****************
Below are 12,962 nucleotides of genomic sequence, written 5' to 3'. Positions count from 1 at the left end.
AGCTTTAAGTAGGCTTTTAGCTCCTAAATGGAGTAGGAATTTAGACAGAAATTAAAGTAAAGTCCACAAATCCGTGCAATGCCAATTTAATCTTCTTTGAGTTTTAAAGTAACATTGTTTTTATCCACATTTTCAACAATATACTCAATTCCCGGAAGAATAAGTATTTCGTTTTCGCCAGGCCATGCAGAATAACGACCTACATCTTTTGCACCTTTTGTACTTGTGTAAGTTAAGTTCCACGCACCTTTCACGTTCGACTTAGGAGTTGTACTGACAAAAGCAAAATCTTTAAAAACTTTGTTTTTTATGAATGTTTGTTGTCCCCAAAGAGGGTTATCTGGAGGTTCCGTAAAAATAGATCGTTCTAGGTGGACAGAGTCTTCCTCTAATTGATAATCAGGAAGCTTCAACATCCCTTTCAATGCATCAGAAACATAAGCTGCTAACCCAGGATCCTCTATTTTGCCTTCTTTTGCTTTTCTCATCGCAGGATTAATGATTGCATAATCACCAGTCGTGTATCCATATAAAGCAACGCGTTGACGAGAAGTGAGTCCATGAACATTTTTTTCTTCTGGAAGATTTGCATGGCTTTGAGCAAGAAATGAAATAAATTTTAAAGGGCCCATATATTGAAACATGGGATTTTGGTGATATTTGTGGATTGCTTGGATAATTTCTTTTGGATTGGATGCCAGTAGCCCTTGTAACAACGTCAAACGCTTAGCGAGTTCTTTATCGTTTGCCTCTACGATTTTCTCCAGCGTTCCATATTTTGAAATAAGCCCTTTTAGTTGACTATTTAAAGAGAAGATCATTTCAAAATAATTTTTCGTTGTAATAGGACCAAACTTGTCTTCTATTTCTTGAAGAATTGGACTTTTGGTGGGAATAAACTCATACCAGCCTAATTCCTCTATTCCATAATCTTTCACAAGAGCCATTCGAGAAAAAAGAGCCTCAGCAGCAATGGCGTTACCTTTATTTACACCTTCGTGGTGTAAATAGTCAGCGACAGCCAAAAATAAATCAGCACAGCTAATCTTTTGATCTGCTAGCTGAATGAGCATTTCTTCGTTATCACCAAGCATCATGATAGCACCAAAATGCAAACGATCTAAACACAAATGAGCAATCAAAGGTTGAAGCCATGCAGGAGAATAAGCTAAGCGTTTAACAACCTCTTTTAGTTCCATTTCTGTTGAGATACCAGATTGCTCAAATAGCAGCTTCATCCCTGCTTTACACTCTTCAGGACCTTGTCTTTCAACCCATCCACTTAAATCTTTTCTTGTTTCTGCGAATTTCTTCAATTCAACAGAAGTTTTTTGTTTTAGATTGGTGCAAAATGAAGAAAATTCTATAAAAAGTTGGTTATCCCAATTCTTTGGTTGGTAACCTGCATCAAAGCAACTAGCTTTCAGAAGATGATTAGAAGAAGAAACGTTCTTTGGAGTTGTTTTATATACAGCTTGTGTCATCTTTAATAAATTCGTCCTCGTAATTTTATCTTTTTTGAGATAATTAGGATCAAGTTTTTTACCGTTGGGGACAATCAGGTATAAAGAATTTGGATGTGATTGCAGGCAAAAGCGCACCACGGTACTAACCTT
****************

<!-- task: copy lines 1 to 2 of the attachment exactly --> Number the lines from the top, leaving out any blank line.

Below are 12,962 nucleotides of genomic sequence, written 5' to 3'. Positions count from 1 at the left end.
AGCTTTAAGTAGGCTTTTAGCTCCTAAATGGAGTAGGAATTTAGACAGAAATTAAAGTAAAGTCCACAAATCCGTGCAATGCCAATTTAATCTTCTTTGAGTTTTAAAGTAACATTGTTTTTATCCACATTTTCAACAATATACTCAATTCCCGGAAGAATAAGTATTTCGTTTTCGCCAGGCCATGCAGAATAACGACCTACATCTTTTGCACCTTTTGTACTTGTGTAAGTTAAGTTCCACGCACCTTTCACGTTCGACTTAGGAGTTGTACTGACAAAAGCAAAATCTTTAAAAACTTTGTTTTTTATGAATGTTTGTTGTCCCCAAAGAGGGTTATCTGGAGGTTCCGTAAAAATAGATCGTTCTAGGTGGACAGAGTCTTCCTCTAATTGATAATCAGGAAGCTTCAACATCCCTTTCAATGCATCAGAAACATAAGCTGCTAACCCAGGATCCTCTATTTTGCCTTCTTTTGCTTTTCTCATCGCAGGATTAATGATTGCATAATCACCAGTCGTGTATCCATATAAAGCAACGCGTTGACGAGAAGTGAGTCCATGAACATTTTTTTCTTCTGGAAGATTTGCATGGCTTTGAGCAAGAAATGAAATAAATTTTAAAGGGCCCATATATTGAAACATGGGATTTTGGTGATATTTGTGGATTGCTTGGATAATTTCTTTTGGATTGGATGCCAGTAGCCCTTGTAACAACGTCAAACGCTTAGCGAGTTCTTTATCGTTTGCCTCTACGATTTTCTCCAGCGTTCCATATTTTGAAATAAGCCCTTTTAGTTGACTATTTAAAGAGAAGATCATTTCAAAATAATTTTTCGTTGTAATAGGACCAAACTTGTCTTCTATTTCTTGAAGAATTGGACTTTTGGTGGGAATAAACTCATACCAGCCTAATTCCTCTATTCCATAATCTTTCACAAGAGCCATTCGAGAAAAAAGAGCCTCAGCAGCAATGGCGTTACCTTTATTTACACCTTCGTGGTGTAAATAGTCAGCGACAGCCAAAAATAAATCAGCACAGCTAATCTTTTGATCTGCTAGCTGAATGAGCATTTCTTCGTTATCACCAAGCATCATGATAGCACCAAAATGCAAACGATCTAAACACAAATGAGCAATCAAAGGTTGAAGCCATGCAGGAGAATAAGCTAAGCGTTTAACAACCTCTTTTAGTTCCATTTCTGTTGAGATACCAGATTGCTCAAATAGCAGCTTCATCCCTGCTTTACACTCTTCAGGACCTTGTCTTTCAACCCATCCACTTAAATCTTTTCTTGTTTCTGCGAATTTCTTCAATTCAACAGAAGTTTTTTGTTTTAGATTGGTGCAAAATGAAGAAAATTCTATAAAAAGTTGGTTATCCCAATTCTTTGGTTGGTAACCTGCATCAAAGCAACTAGCTTTCAGAAGATGATTAGAAGAAGAAACGTTCTTTGGAGTTGTTTTATATACAGCTTGTGTCATCTTTAATAAATTCGTCCTCGTAATTTTATCTTTTTTGAGATAATTAGGATCAAGTTTTTTACCGTTGGGGACAATCAGGTATAAAGAATTTGGATGTGATTGCAGGCAAAAGCGCACCACGGTACTAACCTT